While Inflation Might Not Be Transitory, It May Be Rolling

We anticipate inflationary conditions above the Fed’s 2% target persisting across various sectors of the economy for at least the balance of 2022. However, we expect the extremes of durable goods, energy, and foodstuffs inflation realized early in 2022 soon will give way to services inflation. As the rate of Omicron infections declines and consumers revisit all things services – restaurants, gyms, theaters, travel and hospitality – the increased labor intensity of these sectors probably will result in the goods inflation rolling over to the services sector.

As shown in the chart below, the Baltic Dry Index, which reflects the cost to ship dry bulk goods such as iron ore, coal and grains, declined precipitously over the past four months from its extreme 3Q21 peak. In fact, this Index recently moved ~35% below its 2Q21 level. Notably, while the Baltic Dry Index declined over the past four months, backlogs of waiting ships continued to wait to be unloaded at offshore U.S. ports. As those goods make their way into inventories and onto store shelves, representative prices likely decline in response to increased goods availability and reduced goods scarcity.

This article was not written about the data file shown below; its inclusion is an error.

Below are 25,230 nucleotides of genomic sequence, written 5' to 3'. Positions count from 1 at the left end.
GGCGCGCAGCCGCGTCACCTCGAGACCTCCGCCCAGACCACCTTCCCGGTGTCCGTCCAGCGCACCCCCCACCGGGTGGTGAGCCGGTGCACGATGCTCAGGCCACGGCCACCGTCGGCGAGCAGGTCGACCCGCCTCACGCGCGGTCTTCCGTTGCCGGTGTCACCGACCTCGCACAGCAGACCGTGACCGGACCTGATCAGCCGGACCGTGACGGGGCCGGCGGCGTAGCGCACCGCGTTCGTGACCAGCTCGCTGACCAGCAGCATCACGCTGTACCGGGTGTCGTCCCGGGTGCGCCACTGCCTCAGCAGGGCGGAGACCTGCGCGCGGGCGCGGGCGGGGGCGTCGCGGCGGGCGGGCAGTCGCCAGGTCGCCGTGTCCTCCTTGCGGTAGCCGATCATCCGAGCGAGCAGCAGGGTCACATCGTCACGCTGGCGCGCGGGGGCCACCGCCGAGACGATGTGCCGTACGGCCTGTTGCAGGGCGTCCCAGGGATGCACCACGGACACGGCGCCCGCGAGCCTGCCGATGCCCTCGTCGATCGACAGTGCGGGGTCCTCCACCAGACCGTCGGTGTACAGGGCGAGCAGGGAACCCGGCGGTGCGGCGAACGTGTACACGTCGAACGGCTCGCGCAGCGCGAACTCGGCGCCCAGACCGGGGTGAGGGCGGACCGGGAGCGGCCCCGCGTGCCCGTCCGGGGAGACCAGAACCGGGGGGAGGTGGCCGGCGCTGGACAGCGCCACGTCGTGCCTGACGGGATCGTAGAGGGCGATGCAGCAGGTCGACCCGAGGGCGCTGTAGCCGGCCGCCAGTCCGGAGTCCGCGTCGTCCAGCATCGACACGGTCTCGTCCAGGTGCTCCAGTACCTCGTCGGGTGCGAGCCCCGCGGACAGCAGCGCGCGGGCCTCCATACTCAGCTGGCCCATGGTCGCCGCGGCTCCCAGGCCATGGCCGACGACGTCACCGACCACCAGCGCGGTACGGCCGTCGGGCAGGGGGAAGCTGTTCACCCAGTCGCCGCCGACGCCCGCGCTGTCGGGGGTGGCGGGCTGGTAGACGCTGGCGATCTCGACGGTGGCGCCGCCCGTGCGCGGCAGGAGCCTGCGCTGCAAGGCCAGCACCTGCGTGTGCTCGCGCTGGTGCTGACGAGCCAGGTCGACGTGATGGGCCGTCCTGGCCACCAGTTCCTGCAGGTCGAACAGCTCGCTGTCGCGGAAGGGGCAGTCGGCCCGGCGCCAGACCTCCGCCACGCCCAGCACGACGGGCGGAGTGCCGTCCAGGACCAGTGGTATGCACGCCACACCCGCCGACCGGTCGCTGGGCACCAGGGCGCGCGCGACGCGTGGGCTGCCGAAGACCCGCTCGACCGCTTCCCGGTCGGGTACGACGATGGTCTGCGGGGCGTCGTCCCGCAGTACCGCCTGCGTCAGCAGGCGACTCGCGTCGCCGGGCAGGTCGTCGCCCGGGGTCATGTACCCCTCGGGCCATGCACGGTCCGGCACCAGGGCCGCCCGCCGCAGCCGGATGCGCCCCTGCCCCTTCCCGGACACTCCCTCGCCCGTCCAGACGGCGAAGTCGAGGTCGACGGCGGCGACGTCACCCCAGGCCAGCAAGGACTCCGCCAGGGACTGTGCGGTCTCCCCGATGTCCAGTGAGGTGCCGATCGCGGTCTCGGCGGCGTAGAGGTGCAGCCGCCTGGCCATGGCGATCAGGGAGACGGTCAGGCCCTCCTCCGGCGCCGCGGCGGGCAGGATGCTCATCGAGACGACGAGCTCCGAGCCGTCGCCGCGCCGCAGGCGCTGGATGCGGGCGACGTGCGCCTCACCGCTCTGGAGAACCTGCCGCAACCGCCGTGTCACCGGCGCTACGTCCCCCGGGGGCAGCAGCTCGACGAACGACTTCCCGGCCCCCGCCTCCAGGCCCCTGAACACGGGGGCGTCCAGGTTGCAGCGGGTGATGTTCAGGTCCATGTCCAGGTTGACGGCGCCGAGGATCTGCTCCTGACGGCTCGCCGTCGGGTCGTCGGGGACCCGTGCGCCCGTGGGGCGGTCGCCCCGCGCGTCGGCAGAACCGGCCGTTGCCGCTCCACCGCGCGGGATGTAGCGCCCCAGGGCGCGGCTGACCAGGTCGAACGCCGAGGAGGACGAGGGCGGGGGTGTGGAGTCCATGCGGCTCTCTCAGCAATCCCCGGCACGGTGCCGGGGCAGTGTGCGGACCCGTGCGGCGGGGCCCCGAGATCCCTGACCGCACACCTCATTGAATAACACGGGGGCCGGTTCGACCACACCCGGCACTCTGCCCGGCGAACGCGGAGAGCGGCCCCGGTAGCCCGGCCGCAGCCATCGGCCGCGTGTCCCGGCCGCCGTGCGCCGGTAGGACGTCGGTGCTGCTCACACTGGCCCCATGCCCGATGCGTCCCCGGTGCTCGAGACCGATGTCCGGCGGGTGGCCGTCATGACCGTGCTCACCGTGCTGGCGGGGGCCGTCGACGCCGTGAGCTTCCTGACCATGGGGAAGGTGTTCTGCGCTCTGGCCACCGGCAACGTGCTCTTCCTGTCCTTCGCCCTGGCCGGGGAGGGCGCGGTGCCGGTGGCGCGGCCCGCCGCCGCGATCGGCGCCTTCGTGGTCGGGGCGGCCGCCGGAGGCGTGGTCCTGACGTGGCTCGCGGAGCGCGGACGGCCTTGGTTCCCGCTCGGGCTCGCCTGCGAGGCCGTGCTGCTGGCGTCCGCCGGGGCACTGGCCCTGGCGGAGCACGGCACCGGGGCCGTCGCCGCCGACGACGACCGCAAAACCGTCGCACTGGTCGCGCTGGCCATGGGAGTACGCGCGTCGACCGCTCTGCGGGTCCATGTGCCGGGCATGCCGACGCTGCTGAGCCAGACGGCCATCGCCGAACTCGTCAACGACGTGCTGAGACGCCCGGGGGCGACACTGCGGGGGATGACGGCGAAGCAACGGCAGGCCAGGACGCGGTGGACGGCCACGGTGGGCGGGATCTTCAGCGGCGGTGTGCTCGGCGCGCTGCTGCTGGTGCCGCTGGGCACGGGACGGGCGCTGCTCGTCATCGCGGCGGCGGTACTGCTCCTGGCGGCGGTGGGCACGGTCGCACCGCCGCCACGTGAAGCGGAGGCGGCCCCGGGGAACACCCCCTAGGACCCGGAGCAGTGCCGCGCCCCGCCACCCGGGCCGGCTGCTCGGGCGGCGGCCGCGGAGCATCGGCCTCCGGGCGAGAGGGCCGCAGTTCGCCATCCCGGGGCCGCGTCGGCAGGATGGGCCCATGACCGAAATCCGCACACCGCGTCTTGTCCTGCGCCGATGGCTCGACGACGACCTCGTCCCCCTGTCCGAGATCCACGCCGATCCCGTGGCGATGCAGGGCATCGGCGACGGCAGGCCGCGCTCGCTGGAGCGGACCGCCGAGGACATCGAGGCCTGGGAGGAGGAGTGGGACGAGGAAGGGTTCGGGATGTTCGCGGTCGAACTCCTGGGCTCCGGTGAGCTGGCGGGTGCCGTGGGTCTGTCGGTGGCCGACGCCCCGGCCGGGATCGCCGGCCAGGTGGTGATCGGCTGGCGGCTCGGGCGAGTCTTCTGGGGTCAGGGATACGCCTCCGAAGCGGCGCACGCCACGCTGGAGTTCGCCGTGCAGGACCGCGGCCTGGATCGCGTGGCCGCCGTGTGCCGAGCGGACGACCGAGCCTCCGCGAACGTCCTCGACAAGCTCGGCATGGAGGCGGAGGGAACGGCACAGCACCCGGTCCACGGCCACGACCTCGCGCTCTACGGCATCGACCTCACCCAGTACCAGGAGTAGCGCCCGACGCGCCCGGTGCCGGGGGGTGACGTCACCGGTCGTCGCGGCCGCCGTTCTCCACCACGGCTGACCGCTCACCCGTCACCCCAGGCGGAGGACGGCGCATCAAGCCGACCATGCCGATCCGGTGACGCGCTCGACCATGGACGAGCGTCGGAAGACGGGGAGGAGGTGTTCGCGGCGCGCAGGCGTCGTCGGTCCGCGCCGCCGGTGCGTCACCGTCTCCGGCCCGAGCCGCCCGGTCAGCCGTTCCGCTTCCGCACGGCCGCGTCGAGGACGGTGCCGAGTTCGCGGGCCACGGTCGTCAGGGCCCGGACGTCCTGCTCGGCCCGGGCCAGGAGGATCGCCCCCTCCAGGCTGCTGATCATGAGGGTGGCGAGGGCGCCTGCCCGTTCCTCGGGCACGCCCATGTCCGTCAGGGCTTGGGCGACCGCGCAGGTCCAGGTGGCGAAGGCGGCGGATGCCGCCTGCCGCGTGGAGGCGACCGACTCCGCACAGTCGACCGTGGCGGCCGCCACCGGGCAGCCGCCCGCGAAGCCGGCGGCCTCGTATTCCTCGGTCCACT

The prospects of increased goods availability at prospectively lower prices in combination with boosted activity levels resulting from warmer weather and fewer COVID infections, likely translates to increased services demand. Notably, however, the services sector offers far more substitutes than do the Energy and Automotive sectors, the two largest drivers of excess inflation, per the following graph from Morningstar.

If our rolling inflation theory proves to be correct over the next 6 to 12 months, we anticipate fewer actions will be required of the Fed to reign in inflation. As compared to the recent discussions of as many as seven Fed rate hikes over the next year, in an environment of rolling inflation the Fed likely achieves its inflation goals by achieving neutrality with its open market operations and three rate hikes. Under this scenario we expect much reduced market volatility and more accommodating environments for risk assets as compared to that with which we started 2022.